Chilton’s had a slight change to his timing stand this year with Ganassi technical director Julian Robertson taking over as strategist, working in tandem with engineer Brandon Fry. The two have meshed well in spite of the tough results thus far.

“He’s fantastic. It helps that he’s a fellow Brit so we bounce off each other well,” Chilton said. “His knowledge is mind-blowing. But because he’s been Ganassi that whole time, he is their IndyCar team. He works very well with Brandon to come up with the strategies. Brandon now has someone to help make the decision with strategy. He’ll say something. It’s always better to have two than one.”

Chilton hailed the Honda’s fuel economy and low-end torque as the noticeable improvements he’s picked up on so far.

The Reigate, England-based native still commutes to and from the U.S. as he did in 2016, preferring the comforts of home instead of a more regular relocation. Chilton said he’s already accomplished five or six of his planned 13 intercontinental trips this season, and with his wedding to his fiancé Chloe on the horizon in August, that’s taken up a bit of his planning.

Beyond the road courses, Chilton is bullish on having a good month of May and with Honda, he’s optimistic that’s more possible.

“For us, Indy’s the one for us. A good Indy for us would mean the rest of the year really doesn’t matter.”

‘Game-changing’ multi-year agreement will take INDYCAR, NBC Sports ‘to the next level’

Photo: Chris Estrada, NBC Sports
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NEW YORK – As the fourth Nor’easter in three weeks bore down on the Big Apple, it was tough to spot people that were clearly in a good mood.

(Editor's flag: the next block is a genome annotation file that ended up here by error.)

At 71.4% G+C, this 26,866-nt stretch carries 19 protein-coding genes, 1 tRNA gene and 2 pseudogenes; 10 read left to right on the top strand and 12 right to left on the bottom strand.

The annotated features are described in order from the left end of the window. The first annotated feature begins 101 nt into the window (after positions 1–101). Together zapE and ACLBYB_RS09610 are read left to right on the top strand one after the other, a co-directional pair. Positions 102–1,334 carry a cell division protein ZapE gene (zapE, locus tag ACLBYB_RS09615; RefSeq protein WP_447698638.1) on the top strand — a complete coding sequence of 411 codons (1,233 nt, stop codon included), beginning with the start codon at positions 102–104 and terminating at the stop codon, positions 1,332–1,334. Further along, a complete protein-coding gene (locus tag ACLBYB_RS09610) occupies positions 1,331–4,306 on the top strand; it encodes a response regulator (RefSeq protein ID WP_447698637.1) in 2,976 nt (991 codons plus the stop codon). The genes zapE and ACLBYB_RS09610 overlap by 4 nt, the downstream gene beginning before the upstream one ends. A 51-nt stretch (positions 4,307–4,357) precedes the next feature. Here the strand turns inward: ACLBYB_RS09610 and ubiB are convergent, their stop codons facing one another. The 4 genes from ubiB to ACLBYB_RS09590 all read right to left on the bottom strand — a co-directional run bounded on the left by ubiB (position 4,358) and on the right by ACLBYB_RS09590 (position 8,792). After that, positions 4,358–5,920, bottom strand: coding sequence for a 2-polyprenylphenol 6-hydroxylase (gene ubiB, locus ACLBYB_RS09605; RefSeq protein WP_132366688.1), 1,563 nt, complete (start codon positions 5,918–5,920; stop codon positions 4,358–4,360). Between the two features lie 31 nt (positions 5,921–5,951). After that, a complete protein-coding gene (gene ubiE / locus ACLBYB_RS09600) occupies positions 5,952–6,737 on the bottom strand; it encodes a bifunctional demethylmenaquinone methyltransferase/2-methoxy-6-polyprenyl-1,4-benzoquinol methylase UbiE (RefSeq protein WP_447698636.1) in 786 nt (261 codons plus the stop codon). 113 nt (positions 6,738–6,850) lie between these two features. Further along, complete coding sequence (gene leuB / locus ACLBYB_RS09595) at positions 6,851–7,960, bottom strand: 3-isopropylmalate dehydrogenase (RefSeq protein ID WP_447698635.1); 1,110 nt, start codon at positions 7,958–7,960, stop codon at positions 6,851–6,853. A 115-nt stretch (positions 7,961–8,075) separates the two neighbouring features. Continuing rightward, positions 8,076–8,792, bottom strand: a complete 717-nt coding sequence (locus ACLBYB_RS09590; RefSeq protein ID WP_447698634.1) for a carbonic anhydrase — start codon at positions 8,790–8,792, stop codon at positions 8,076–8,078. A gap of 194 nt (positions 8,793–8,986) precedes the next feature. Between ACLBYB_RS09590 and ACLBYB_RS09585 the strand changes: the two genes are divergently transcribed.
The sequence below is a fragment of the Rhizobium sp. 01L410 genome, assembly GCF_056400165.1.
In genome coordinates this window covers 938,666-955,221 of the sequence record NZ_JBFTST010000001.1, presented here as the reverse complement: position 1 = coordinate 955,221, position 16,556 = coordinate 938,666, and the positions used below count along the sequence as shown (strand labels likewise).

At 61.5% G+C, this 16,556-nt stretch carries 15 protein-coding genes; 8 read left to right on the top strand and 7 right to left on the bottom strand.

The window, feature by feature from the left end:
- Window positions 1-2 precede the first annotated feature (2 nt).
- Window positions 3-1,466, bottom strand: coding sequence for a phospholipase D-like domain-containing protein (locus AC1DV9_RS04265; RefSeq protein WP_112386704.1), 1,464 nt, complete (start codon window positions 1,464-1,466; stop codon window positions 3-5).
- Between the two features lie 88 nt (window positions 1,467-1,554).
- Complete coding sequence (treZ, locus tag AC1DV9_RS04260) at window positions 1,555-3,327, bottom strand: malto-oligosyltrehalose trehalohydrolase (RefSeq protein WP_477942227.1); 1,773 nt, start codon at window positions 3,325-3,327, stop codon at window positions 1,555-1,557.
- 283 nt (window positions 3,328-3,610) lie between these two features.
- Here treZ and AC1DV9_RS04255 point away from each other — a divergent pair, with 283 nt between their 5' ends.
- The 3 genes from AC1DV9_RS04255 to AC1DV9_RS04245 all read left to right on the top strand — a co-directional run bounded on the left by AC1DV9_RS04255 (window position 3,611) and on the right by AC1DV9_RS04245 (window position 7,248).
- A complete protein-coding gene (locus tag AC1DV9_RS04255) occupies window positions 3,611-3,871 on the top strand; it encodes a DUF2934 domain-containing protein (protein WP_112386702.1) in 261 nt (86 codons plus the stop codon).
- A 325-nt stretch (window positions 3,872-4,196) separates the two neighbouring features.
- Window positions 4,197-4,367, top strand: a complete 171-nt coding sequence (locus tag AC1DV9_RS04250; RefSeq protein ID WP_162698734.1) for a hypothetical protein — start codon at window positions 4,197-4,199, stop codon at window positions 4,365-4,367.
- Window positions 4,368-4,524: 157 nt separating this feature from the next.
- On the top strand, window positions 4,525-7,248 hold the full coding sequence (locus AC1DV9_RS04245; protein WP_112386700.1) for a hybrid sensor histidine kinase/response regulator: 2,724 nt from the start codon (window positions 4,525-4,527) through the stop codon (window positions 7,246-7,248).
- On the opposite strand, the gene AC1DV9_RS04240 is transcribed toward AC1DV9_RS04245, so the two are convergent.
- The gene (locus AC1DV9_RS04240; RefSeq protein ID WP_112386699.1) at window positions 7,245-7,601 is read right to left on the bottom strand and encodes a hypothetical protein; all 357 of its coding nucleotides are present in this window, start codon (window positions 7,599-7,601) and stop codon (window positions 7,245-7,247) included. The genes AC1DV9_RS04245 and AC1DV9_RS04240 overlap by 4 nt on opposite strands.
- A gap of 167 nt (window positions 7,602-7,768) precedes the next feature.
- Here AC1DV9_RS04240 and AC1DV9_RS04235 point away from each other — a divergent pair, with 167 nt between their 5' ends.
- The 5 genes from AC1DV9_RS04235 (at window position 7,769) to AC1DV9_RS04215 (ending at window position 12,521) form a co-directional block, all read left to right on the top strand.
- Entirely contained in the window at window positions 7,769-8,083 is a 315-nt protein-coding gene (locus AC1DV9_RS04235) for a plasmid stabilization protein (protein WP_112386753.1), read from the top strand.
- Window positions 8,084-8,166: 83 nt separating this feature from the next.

But Jon Miller, president of programming for NBC Sports and NBCSN, was clearly in a good mood.

On Wednesday morning at 10 am ET, we all found out why: NBC will become the exclusive home of the IndyCar Series and the Indianapolis 500, starting in 2019.

The new three-year deal not only makes “The Greatest Spectacle in Racing” part of the network’s “Championship Season” – its collection of high-profile championship events from May to July – but also reaffirms NBC’s status as the home of motorsports television in the United States.

That status is something Miller doesn’t take for granted.

“It’s important people know that storytelling is in our DNA, and motorsports lends itself very well to storytelling,” Miller said as he, INDYCAR CEO Mark Miles and driver James Hinchcliffe made a snowy trek to the New York Stock Exchange to promote the deal on CNBC’s “Squawk on the Street.”

“We’ve had great success with the second half of the entire NASCAR season, and then we’ve had half of the IndyCar package [since 2009] … But we never had the real meat of the series and that didn’t set anybody up for success.

“Having the entire package of IndyCar now – all 17 races, qualifying, practice, you name it – really sets IndyCar on a strong path and solidifies NBC’s position as the home of motorsports. I think it becomes a property much like the Premier League, the NHL, and even the Olympics and the Triple Crown. We have 100 percent of the media opportunity and we can put all those great assets behind it.”